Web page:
Author of the original text is Ralph Power. Original copyright 2005 was claimed by the Triode Guild, belonging to the late Harvey "Gizmo" Rosenberg.
Sadly, as of January 2008, Meta-Gizmo is gone from the web, and with it, the original artice on Ralph Power's Interstage coupled PP 6B4G.
I have reconstructed this page with the help of the Google cache, and copies of the original schematics + power supply images fetched from a thread in diyaudio.com, I offer it, only slightly redesigned, to the DIY community and anyone with an interest in historical valve circuits.
As of the 4th of February, 2008, this page is public with the consent and support of the author, Ralph Power. Hi Ralph! Thanks for letting me put this online again!
This is an important part of information that I strongly feel belongs on the net. Long live the DIY community! Long live the thermionic valve!
New images (080204) of Ralph's 6B4G amps
After building and enjoying my interstage-coupled single ended 300B amp for a few months, I began to wonder what advantages interstage coupling would bring to push pull triode amplification.
After studying and reading about push pull amps, it became clear to me that the phase splitting function was the most critical portion of the circuit and to a great extent determines the overall sound character of the amplifier.
This phase splitter function, which breaks the audio signal into upper and lower halves before sending it to the output tubes, requires utmost accuracy or the audio quality will suffer greatly. In conventional push pull amps, this chore is performed by an additional tube stage and a number of resistors and capacitors.
Ralph Power's 6B4G PP Interstage, original schematic. [-zix's comment]
But this configuration depends on many circuit factors being in "perfect" balance and they almost never are. Also the addition of the extra components works against our "less is more" philosophy, each one changing the original signal a little more as it passes through.
We must to look back at phase splitting as it was done in the early days of audio, by using an interstage transformer to parse out the upper and lower waveforms. A transformer performs this task perfectly without the addition of other tubes and components. This also allows us to keep the parts count much lower and contaminate the original audio signal much less.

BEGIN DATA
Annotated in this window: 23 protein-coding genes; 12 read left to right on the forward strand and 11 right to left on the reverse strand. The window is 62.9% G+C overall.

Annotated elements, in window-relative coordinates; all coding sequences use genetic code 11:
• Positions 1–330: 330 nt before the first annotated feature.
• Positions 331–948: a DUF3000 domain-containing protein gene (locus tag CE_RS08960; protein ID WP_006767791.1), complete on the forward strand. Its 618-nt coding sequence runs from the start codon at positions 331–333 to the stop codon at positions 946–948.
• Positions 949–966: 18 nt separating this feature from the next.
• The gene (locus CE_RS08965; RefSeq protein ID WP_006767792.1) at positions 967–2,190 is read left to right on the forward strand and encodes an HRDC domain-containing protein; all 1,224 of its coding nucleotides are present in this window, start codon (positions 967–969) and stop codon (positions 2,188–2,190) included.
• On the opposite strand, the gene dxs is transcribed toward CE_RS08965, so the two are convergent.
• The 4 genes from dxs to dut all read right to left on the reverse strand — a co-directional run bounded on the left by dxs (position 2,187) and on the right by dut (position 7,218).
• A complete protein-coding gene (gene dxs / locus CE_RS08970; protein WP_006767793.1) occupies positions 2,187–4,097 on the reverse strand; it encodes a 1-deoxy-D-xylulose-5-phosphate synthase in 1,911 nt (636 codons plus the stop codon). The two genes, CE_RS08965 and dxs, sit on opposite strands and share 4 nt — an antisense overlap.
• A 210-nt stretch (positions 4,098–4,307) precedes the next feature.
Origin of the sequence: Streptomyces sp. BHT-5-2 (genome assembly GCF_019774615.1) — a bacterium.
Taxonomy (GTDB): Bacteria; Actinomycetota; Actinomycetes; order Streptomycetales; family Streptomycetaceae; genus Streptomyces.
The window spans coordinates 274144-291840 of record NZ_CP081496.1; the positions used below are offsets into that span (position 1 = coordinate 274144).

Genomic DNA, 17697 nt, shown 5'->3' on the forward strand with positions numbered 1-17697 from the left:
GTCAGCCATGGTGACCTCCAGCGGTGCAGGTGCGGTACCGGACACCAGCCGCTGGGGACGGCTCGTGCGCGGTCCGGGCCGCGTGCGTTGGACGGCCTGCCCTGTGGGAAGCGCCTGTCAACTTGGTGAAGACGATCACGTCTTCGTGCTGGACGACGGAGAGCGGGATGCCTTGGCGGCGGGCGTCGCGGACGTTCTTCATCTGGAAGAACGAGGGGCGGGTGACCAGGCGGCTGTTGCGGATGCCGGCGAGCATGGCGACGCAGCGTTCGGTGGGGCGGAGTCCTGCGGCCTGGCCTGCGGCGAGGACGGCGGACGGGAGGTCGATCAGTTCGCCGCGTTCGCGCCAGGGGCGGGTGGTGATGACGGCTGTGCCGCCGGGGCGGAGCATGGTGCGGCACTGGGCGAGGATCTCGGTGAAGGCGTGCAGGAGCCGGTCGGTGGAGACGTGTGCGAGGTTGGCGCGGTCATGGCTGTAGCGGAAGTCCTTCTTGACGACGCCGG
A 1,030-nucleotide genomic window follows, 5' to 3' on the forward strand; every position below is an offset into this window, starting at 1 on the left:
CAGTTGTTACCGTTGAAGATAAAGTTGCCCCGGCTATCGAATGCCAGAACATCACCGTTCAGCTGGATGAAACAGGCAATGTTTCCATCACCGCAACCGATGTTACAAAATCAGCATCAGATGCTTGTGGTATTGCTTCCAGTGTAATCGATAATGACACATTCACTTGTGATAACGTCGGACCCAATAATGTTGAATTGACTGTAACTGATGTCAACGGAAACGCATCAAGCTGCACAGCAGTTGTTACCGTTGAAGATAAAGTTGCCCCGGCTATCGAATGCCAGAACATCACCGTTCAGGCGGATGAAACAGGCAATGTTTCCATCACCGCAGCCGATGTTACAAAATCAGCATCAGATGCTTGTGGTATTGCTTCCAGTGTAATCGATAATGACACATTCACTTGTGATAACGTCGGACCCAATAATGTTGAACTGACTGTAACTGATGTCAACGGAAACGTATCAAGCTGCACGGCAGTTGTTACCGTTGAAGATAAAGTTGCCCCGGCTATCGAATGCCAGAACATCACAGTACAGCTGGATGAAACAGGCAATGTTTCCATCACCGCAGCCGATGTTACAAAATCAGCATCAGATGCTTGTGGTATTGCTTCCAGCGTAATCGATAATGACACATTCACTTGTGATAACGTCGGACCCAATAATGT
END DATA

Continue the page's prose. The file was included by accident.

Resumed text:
So I built my interstage-coupled push pull triode amplifier using a mix of old and new parts, vintage Amperex 5842s (a WE417A clone) driver tubes in single ended mode, driving a pair of new Lundahl 1635s interstage transformers which handle impedance matching and phase splitting. These are feeding a pair of new Sovtek 6B4Gs, which have that "single plate" magic which are driving a pair of vintage Sansui 1000A push pull output transformers with about 8 watts per channel of glorious triode sound.
What results is different kind of amplifier that has all the usual strong points of push pull, dynamics, imaging, clarity, and directness, without the usual liabilities of graininess, compression, and glare. In addition, the direct heated triodes add considerable magic to the mix, their relaxed palpability further counterbalancing these tendencies.
The resistance and capacitor sitting in the center tap of the heater winding are the 6B4G's self bias components. [zix's comment]
So you wind up with a sound that is not quite single ended and not quite push pull, but instead one that borrows the best from both worlds. The sound has great imaging, and clarity like single ended but with great drive and bass extension, unlike conventional single ended. Overall, a very well balanced bag of tricks indeed and one that might just be the answer for those who feel that single ended is not "gutsy" enough for them. In addition, it is much more friendly to "conventional" speakers with their lower impedances and elaborate crossovers and thus should give a greater chance of success in more systems.
You can read about these amps, but you can never really know what one sounds like until you hear it. So please do so at your earliest possible convenience, you won't regret it.
[Update 080205]: A new circuit design for the 6B4G push-pull amp. The 417A/5842 becoming increasingly hard to find and thus more expensive, Ralph decided to design the input stage using the more easy-to-find russian 6C45pi (6S45π).
Updated circuit design, using a 6C45pi (6S45π) tube in the input stage . The same power supply can be used.
Questions regarding this circuit?
You may email power_ralph at hotmail.com (substitute " at " with the @ character to get a functional email adress).
Any questions and comments of public interest will be uploaded here.
[originally published on Meta-Gizmo.com. This edition reconstructed by zix]